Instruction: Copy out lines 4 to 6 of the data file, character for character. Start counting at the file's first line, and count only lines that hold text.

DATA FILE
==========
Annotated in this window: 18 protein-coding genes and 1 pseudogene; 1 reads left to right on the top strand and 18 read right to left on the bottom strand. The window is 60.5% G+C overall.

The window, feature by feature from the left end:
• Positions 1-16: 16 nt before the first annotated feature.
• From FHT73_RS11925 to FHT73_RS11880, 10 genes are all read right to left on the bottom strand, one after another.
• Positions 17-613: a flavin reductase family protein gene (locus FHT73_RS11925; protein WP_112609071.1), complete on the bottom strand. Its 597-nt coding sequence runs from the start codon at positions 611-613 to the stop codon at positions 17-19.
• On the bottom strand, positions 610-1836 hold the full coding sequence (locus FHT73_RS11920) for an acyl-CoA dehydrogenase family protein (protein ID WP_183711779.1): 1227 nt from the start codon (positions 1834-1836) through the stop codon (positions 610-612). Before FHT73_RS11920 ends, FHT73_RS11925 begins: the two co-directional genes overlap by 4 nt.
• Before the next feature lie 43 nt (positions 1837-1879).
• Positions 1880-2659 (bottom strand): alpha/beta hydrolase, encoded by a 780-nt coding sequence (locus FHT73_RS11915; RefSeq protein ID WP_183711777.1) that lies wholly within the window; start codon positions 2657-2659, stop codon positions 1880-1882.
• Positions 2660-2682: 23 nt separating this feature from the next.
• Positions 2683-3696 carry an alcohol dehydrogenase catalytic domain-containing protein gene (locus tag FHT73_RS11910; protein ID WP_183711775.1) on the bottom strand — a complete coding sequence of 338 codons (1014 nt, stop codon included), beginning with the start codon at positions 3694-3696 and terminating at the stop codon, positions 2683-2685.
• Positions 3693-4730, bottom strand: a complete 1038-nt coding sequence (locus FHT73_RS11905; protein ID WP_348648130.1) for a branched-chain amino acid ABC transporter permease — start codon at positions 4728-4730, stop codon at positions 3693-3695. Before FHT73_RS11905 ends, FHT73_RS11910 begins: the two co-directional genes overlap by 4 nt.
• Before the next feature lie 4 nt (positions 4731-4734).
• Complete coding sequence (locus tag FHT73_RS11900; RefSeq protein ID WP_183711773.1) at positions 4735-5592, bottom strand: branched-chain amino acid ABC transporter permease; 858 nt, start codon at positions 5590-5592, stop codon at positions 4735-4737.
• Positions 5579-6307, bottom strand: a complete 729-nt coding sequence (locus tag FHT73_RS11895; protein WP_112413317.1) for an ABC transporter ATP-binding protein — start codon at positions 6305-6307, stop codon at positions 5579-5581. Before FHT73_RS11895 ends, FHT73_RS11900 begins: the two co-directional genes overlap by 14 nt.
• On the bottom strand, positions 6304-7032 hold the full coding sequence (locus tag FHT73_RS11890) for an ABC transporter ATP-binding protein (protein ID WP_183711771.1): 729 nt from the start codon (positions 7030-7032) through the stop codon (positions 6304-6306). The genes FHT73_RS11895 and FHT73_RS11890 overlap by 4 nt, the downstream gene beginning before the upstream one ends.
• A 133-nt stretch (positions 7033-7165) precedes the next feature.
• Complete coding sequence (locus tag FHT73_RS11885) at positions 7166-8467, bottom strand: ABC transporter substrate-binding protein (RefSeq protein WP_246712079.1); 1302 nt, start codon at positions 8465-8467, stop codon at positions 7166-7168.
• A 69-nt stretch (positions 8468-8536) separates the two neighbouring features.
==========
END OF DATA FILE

• From FHT73_RS11925 to FHT73_RS11880, 10 genes are all read right to left on the bottom strand, one after another.
• Positions 17-613: a flavin reductase family protein gene (locus FHT73_RS11925; protein WP_112609071.1), complete on the bottom strand. Its 597-nt coding sequence runs from the start codon at positions 611-613 to the stop codon at positions 17-19.
• On the bottom strand, positions 610-1836 hold the full coding sequence (locus FHT73_RS11920) for an acyl-CoA dehydrogenase family protein (protein ID WP_183711779.1): 1227 nt from the start codon (positions 1834-1836) through the stop codon (positions 610-612). Before FHT73_RS11920 ends, FHT73_RS11925 begins: the two co-directional genes overlap by 4 nt.